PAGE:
BOE Deputy Governor Forced To Apologize For Calling UK Economy "Menopausal"

BOE Deputy Governor Ben Broadbent has apologized for the latest central bank fiasco, this time during an interview with the Telegraph, when he describing the U.K. economy as "menopausal."



Ben Broadbent

The 53-year-old central banker has been branded a sexist by some after the interview infuriated political commentators and journalists. The deputy governor said "I’m sorry for my poor choice of language in an interview with the Telegraph yesterday and regret the offence caused, I was explaining the meaning of the word "climacteric", a term used by economic historians to describe a period of low productivity growth during the 19th century. Economic productivity is something which affects every one of us, of all ages and genders."

In the interview, Broadbent ran into trouble when trying to describe how the U.K. may be between productive phases, something that last happened in the late Victorian era. He said that the phrase “climacteric” means “menopausal but it applies to both genders.”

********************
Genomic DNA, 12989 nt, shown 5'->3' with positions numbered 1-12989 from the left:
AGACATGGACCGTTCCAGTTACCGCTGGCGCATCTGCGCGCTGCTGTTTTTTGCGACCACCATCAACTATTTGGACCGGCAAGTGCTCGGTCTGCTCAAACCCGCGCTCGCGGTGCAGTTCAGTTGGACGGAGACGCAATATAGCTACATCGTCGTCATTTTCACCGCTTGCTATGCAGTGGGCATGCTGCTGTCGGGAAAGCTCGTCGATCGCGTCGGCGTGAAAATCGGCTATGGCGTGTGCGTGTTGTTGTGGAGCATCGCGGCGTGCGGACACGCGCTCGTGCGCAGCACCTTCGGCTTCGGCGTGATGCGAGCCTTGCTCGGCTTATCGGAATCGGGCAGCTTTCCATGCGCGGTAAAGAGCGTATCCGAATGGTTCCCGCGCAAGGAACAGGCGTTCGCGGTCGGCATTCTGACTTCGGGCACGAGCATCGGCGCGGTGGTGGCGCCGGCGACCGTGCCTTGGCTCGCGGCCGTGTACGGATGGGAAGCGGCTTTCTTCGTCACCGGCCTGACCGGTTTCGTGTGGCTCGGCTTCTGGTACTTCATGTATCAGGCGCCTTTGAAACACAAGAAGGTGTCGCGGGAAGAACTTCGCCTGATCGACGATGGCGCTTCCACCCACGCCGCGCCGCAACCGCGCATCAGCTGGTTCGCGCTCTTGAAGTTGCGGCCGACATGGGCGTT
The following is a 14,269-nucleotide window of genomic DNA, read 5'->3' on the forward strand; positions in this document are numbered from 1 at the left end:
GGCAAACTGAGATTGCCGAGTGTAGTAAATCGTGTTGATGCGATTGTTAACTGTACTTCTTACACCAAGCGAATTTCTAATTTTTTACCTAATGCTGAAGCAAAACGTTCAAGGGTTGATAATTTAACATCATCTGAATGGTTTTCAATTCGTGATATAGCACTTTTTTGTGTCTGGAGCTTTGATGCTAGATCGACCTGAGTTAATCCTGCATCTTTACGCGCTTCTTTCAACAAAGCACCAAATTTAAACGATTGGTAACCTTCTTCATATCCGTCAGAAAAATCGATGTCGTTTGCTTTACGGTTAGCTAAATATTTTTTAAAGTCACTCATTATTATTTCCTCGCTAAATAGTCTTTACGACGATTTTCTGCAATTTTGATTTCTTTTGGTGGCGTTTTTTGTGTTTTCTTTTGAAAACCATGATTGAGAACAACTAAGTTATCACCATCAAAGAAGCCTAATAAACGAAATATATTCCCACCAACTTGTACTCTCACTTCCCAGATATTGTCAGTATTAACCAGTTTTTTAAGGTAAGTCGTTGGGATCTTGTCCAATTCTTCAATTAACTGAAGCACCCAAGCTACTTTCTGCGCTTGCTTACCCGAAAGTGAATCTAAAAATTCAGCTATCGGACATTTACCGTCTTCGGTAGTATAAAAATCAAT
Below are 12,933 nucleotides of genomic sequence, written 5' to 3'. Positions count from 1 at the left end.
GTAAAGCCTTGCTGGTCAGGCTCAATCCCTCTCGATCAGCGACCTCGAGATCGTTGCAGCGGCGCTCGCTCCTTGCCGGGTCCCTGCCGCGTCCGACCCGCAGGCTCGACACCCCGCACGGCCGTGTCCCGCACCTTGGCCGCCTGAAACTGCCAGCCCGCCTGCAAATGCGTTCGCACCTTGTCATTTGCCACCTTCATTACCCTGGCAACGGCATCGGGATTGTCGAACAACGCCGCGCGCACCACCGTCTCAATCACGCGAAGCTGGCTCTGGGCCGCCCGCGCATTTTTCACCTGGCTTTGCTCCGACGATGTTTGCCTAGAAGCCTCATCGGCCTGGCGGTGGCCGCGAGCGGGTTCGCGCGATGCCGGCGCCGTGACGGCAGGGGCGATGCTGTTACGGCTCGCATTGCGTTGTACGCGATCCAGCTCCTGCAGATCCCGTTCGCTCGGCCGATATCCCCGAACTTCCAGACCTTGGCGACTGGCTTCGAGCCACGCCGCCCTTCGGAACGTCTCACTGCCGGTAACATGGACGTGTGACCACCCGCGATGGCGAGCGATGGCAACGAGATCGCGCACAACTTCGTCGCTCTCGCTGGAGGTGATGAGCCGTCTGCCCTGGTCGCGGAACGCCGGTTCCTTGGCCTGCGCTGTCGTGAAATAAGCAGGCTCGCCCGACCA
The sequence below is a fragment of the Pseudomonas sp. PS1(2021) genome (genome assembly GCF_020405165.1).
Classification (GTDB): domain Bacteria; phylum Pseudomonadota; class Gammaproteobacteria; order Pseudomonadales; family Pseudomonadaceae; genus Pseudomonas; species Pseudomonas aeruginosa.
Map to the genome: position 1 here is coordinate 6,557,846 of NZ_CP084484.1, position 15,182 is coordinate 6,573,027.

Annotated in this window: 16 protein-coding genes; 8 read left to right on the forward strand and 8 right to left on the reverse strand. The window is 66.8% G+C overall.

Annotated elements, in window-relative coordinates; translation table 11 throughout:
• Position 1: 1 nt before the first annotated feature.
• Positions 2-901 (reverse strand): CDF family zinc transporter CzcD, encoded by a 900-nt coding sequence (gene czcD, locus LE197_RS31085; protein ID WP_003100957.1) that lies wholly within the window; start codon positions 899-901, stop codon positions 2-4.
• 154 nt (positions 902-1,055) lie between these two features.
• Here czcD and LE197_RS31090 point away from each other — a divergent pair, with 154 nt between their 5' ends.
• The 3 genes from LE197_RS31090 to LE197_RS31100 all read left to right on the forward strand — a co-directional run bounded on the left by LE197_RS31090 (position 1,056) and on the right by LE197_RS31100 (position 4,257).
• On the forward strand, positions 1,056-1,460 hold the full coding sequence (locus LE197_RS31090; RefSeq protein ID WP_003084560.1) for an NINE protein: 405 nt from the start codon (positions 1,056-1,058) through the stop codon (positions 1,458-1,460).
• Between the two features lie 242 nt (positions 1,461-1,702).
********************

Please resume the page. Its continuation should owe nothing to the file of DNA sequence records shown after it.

Tangentially, he also said, “I once got an economist to explain the origins of the word ‘climacteric.’ As soon as he started talking to all these middle-aged men about how it means you’re past your peak and you’re no longer so potent, they all said: ‘We understand.’”

That, however, wasn’t enough to save him from the headline splash that the U.K. economy is “menopausal” because it’s past its productive potential.

Broadbent's remarks sparked complaints about sexism and ageism. On Twitter, Conservative lawmaker Claire Perry said that she “can’t be the only 50+ woman objecting to Ben Broadbent’s pejorative description of the U.K. economy as ‘menopausal.’ I’ve never been more productive! How about ‘andropausal’ instead? Then you get declining potency and bonus grumpiness thrown in!”


As Bloomberg adds, the timing was "unfortunate" for the BOE, coming two days after Governor Mark Carney hosted a conference on diversity in central banking. They follow a slew of criticism over the bank’s messaging on monetary policy, which dominated Carney’s interest-rate press conference last week.


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